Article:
It's the morning of our last full day here in Haiti. Frankly, it's going to be easy to leave because of the work and the food. Allan says you know when it's time to leave because they're starting to serve the same food again, which was refried beans and buns. And yet, it's going to be hard because there is so much left to do. Joan is curious about the regulations for electricity and if to answer her, the power has winked off again this morning.
|can you spot the spider?|
Something is bothering my sinuses and I think I'm coming down with a cold. Today, we returned to the same spot as yesterday, and saw many more tarantulas. We had to walk there, because, again, the trucks would not start. As always, our system of bucket brigade is not without its glitches. Rhonda got hit in the head, as was I, by the empty buckets.
But there was a moment of lightness and humor, when Ricardo caught one of the piglets. Mummy pig heard her baby squeal and let out a roar and chased Ricardo, snapping back at the end of her line. Ricardo dropped the piglet, who was okay, and mum returned to check her babies out. We're lucky that her line didn't break because should it have, Ricardo would've been chased around the yard by a very angry sow.
Someone has tied up several nanny goats around another mango tree, hoping they will eat the mango leaves, but they all look frightfully skinny. Though we filled up two truckloads of rubble, I did manage to take a lot of good pictures of the beautiful flowers around this yard. On the way home for lunch, we drove around a burned-out dump truck at an intersection. It had been stripped and abandoned, giving the whole area a warlike feel. The streets are dirt and gravel, rubble is piled everywhere and is guarded and hoarded.
Lunch today was rice and beans, fried chicken, spicy onion and pepper sauce, and a hot potato salad with corn and carrots. During the rest after lunch, I had to turn on the air conditioning as I began to pack. We've discovered were going to two home dedications, something I'm looking forward to.
Of course, Allan brought his goofy teeth and scared one little girl who hugged me. He ended up giving the teeth to the boys to play with, and loads of good pictures were taken.
a man in a cowboy hat and Seattle T-shirt. Amanda presented the keys to him and he got to open his home for the first time. We gave him a few small gifts, Joan's donation was a doormat and a bandanna and Jackie some Canadian effects. Rhonda offered a sewing kit and candy, and Sharon, some facecloths. We prayed with the man, who seemed a little overwhelmed by it all.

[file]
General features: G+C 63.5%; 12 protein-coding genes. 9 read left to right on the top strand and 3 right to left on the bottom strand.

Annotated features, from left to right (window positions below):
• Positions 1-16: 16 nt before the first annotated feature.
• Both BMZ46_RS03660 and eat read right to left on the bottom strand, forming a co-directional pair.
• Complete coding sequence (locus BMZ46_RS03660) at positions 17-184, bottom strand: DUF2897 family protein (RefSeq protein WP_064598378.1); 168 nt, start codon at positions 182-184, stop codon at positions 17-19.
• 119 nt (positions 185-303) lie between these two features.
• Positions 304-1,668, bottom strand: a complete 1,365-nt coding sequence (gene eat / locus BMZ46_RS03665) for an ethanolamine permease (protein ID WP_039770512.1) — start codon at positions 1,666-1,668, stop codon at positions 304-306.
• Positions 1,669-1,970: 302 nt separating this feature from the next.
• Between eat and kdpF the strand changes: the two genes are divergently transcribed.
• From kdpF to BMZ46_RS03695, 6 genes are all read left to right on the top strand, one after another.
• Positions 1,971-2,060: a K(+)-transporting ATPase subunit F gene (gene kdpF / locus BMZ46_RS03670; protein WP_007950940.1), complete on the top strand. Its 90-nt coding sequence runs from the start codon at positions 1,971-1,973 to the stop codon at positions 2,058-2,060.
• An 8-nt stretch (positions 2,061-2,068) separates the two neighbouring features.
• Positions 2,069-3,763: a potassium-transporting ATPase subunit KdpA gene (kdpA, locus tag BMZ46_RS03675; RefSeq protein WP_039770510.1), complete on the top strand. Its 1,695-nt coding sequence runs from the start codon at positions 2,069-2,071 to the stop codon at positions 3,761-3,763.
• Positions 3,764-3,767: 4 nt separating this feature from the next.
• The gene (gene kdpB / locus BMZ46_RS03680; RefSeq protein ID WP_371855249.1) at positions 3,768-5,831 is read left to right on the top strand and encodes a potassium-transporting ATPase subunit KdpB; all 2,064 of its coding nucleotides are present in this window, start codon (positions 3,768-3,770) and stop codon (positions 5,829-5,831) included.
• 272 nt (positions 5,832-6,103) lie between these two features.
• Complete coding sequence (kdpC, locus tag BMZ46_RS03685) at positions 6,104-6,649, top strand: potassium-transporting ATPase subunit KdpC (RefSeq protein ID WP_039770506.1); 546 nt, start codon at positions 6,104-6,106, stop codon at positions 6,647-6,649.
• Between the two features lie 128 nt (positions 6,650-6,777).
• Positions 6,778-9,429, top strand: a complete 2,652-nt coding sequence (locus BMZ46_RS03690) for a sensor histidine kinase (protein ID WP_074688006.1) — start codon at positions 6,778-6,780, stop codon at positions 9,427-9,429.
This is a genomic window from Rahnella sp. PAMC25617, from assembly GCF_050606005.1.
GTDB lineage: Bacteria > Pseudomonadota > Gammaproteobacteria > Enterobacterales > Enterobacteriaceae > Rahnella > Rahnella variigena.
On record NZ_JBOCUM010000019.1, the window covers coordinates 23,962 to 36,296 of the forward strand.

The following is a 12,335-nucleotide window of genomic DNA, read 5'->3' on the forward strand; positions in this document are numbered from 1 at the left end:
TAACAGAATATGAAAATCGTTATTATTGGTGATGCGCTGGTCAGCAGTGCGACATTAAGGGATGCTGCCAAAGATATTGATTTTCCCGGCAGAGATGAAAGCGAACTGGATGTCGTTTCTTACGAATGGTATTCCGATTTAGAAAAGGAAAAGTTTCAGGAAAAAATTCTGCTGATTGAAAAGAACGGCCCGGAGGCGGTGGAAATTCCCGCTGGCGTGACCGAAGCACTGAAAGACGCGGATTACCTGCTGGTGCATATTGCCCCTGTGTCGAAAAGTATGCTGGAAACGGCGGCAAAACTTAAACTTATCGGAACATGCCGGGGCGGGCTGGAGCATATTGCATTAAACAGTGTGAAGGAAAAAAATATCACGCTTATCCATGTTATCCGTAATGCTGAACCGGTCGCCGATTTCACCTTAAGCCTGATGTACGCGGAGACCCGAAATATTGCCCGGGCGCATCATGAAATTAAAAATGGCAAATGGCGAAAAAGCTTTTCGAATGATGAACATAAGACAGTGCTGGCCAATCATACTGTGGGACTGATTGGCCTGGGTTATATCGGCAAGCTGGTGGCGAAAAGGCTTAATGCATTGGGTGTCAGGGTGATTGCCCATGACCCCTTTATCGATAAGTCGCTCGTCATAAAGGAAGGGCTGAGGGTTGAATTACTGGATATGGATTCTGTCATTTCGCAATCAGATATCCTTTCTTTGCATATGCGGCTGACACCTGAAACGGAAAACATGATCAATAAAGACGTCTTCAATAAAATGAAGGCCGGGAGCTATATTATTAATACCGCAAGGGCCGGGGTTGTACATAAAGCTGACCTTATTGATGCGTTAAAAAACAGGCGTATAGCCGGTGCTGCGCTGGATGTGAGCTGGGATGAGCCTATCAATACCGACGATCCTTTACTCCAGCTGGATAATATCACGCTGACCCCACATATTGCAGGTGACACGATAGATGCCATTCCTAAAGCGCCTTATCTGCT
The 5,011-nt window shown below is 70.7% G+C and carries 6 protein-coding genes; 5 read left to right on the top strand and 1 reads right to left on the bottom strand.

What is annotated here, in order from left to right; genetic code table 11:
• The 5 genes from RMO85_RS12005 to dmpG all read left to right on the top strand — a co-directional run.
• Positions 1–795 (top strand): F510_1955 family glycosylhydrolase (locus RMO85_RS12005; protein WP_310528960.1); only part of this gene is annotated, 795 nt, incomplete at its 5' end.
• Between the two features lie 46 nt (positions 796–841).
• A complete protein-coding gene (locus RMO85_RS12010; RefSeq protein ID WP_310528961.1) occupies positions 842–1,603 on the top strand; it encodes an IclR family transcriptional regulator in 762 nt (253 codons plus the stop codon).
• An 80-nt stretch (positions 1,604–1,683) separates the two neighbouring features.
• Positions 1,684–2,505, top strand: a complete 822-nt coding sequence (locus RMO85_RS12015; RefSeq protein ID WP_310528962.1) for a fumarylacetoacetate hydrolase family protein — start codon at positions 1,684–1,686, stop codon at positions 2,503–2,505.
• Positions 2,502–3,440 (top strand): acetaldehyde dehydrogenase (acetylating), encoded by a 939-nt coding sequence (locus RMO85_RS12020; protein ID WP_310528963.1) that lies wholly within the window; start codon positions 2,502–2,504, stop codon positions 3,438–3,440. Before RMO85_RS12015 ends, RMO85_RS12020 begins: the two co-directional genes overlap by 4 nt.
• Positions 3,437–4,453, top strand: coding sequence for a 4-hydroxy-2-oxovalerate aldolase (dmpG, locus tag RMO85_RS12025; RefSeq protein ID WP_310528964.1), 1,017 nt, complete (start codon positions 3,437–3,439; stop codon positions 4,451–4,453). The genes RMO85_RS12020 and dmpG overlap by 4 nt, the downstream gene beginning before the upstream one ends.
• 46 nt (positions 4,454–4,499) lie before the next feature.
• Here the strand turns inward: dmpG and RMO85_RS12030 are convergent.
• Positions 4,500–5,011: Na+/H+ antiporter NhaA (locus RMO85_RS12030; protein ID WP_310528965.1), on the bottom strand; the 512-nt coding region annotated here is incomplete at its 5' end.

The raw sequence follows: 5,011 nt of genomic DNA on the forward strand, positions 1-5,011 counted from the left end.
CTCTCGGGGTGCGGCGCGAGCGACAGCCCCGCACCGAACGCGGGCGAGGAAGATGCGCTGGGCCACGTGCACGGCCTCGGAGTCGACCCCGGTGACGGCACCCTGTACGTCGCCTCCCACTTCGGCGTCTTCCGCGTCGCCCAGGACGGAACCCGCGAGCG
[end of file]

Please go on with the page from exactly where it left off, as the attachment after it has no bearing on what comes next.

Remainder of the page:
On the way to the second house, we passed a voodoo priest's house. There was a small cross set in the cement mound with the rope and a stick attached to it, and some people say it indicates that the priest believes he's higher than Jesus. A group of young men standing nearby invited Wes to a ceremony, and I told him I would like to pray for him first. I'm concerned about witnessing such a thing, after all, to use a counterfeit analogy, bank tellers are trained to recognize counterfeit bills by handling and studying the real thing. But Wes is a student of cultures and wants to reach out and connect with his full number of followers.
We arrived at the other house, which sat on the very site of the earthquake-destroyed house. On the front porch an old woman rocked in a rocking chair. We've discovered the family is Catholic, and I told the lady I would pray for her pope, as I was touched when I read that Pope Francis' heart had been broken for the poor. Our gifts there were much the same as the previous house, with the exception of the solar shower instead of the doormat and yet they all didn't seem enough.
The little old lady lifted her hands and praised God, and I could tell by her bleary eyes she was indeed very grateful to have a home. It was truly moving experience. All this week we'd been grumbling and complaining that we weren't building a home for anyone, until it hit me right then, that this was the plan all along. This wasn't about us. We have to stop being selfish, and indeed my heart has been broken for the poor of Haiti. I am truly humbled that these people are so grateful for a small, one room shack with the tin roof. We came into this town with a high aspirations of doing good, but rather we have learned 'good' instead. I don't know how else to describe this. We weren't sent to Haiti to build rubble homes or to save a life or two, but we were sent here to learn true humility, and for me it's a hard and difficult lesson.
I looked at the rest of the day in a different light. We had a decent supper, and I wasn't hungry, and nor would I complain. Joan gave a tour of the women's quarters to the men and I walked upstairs to discover three large fish skewered on rebar, drying in the sun. I can't say yet what I'm going to take away from this journey. I need to absorb it all first. We celebrated communion together, Rhonda played a hymn on her harmonica, and we departed into the night, in a way reminiscent of the Disciples' Last Supper with Christ.
And yet like the disciples, our day wasn't over because as we were playing a game later, the truck with all the supplies finally arrived. We had to stop, change our clothes and unload it, and take showers again. It took us 40 min. to unload 50 bags of 42 kg each of cement, dozens of pieces of wood and rolls and rolls of chicken wire. How ironic that the supplies would come in after all I learned about this trip. My throat is sore, my head is full of cold and the day tomorrow will start early as we travel for 24 hours to return home. Tomorrow, I'll wrap this up with a unique trip to the airport and my thoughts on all the effort happening in Haiti.